Dar es Salaam, a fast growing city on the coast of Tanzania, is faced with floods on a regular basis. Hydrologist Hessel Winsemius is gauging flood risks with the help of smart sensors, local people and local means.

My goal is to provide people with knowledge they can use in practice, so a bus company can move its buses out of the area that is about to be flooded and the Red Cross can have its emergency services in place before the event.

― Hessel Winsemius

‘The river that is causing all this misery is really rather small,’ Winsemius says. The area it traverses before reaching the city measures no more than a couple of hundred square kilometres but has become increasingly built-up at the expense of loss of vegetation. ‘The sand is no longer kept in place by the tree roots.’ Heavy rains carry the loose sand towards the city, along with street waste, predominantly plastic. ‘All that plastic and sand accumulates near bridges and in drains along the roads. Everything gets blocked up and that causes more flooding.’

Urbanisation

The vulnerable parts of town, located directly on the river’s edge, are worst hit. At the same time these are the areas that have grown most in terms of population numbers. ‘Many cities in Africa and Southeast Asia have seen explosive growth. The countryside is not providing enough opportunities for work and people are migrating en masse to the cities settling where there is still some empty space. But there’s is a reason why it’s empty: it is not safe.’ 

Flood risks

As a hydrologist Winsemius is trying to gain a better understanding of the flood risks. His biggest challenge is to collect relevant practical data, preferably through the efforts of local people and using local means. It’s the sort of information that will provide organisations like the Red Cross with enough time to put emergency services in place so help is at hand before the flood happens.  

“What we need to find out is how those blocked drains impact flood risks. In order to do this you have to know where along the roads the drains are situated, how deep they are and what their shape is. We need to know what state they are in and how bad the blockages are, and in what direction the water flows.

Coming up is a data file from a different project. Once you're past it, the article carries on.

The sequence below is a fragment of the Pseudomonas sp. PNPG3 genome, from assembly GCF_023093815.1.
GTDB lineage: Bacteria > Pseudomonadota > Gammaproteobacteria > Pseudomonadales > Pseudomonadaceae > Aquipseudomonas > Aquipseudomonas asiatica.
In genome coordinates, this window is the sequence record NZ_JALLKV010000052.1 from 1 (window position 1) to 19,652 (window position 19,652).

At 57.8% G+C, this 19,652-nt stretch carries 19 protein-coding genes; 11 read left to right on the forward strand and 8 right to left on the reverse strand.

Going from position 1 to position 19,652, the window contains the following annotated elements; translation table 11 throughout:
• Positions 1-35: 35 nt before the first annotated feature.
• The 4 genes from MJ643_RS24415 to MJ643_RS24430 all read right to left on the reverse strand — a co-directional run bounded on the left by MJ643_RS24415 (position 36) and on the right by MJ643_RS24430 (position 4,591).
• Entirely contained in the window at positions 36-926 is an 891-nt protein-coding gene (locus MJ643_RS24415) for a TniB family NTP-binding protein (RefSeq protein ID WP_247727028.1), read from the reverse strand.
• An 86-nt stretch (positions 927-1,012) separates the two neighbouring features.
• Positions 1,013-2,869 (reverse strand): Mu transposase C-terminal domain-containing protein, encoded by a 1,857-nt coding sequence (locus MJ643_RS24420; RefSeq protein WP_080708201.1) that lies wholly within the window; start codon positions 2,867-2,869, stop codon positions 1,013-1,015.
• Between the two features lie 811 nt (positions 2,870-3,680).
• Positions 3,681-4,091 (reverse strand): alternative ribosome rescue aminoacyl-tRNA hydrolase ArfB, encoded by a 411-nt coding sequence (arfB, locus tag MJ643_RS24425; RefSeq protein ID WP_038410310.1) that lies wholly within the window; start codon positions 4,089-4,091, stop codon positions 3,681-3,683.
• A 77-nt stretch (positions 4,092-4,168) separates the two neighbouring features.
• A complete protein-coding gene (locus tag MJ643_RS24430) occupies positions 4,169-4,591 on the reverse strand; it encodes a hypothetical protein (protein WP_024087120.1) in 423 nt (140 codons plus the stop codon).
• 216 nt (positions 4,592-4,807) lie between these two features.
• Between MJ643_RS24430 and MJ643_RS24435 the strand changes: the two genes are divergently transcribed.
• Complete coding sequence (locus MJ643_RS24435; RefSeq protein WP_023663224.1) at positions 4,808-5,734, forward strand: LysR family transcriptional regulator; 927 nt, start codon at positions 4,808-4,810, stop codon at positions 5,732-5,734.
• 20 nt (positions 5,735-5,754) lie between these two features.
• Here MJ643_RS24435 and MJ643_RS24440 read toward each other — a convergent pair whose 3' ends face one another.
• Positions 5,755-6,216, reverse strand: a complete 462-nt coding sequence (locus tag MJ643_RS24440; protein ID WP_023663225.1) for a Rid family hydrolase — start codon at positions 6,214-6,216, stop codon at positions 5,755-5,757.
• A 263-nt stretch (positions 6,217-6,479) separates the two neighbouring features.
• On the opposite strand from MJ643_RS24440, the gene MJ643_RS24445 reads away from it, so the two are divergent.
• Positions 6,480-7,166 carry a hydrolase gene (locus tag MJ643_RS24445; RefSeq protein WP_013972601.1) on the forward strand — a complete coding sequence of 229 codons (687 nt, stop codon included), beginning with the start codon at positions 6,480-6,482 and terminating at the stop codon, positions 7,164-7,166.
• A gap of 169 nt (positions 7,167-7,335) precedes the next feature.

Local data gathering using a smart sensor and a smartphone

Professional equipment to measure all these variables would be far too expensive, and even if it were available it would be difficult to get through customs. It would also be too complicated for local staff to operate. ‘An expert would cost around a thousand dollars a day. Why go to the expense if you can get a local to do it with a smart sensor on a phone for ten? Faced with this no-brainer,  Winsemius opted for cheap sensors which are nonetheless capable of delivering high precision GPS measurements.

Winsemius joined forces with the Humanitarian Open Street Map team which makes sure local people can collect local data themselves by means of  smartphone apps. ‘The collection of data depends on local people and local means. A big pile of money will buy you someone who will deliver the most perfect of data and flood models. But that would be money down the drain because situations change and that model would be outdated in only a couple years’ time. If you enable people to do things locally your information remains up to date. Every time a new building rises someone can simply go out and do new measurements. Or they can monitor how much waste has been building up in the drains every year just before the rainy season. This is affordable, up-to-date information, sustained by local people, and that is exactly what is needed.’

Buses can be moved in time

The wealth of information means flood risks can be assessed much more accurately. ‘The Dar Rapid Transit Agency, a local transport company, has a depot in a low-lying area adjacent to the river which is the first to be hit in case of a flood. If they know the water is coming they can get their buses out on time.’

During a locally organised workshop with representatives of the World Bank, Deltares, the Trans-African Hydro Metereological Observatory, FloodTags and the Tanzanian Red Cross Society, Winsemius set out to find answers to a number of questions.  How long before the flood hits should people be told? How much time do they need to prepare? What exactly should the content of the warning entail and where can the information be accessed? ‘Thanks to the information from the local participants we can now answer these questions. We are in the process of creating a flood dashboard with exactly the information needed to base a decision on. The transport company gets its own login with which they can access the information relevant to them: the water level at the bridge near the depot and the parts of the depot most likely to be flooded in the next few hours.’

The Red Cross needs information of a different kind. ‘Aid workers have to know how many households in a certain area might need help. They have to have this information at least six hours before the flood hits in order to prepare. It takes time for the whole operation to be mounted: someone receives the information which then has to be relayed to someone in authority who makes the decision. Then aid workers have to be mobilised. Time is an important factor.’

Why Tanzania?

Winsemius thinks his knowledge of hydrology  is much more useful in cities like Dar es Salaam than in a country like the Netherlands.  ‘There is so much to do here, and so much to win. We are not talking of centimetres but metres of rising water, affecting millions of people. There is also the challenge of giving data collected with local means a formal status . Perhaps the results are not as accurate but they are relevant in a local context. You have to create capacity on the ground, otherwise the problems will continue. Smart sensors, data gathering, creating data dashboards…these are all pieces of the puzzle which will help make the city safer.‘

Published: January 2020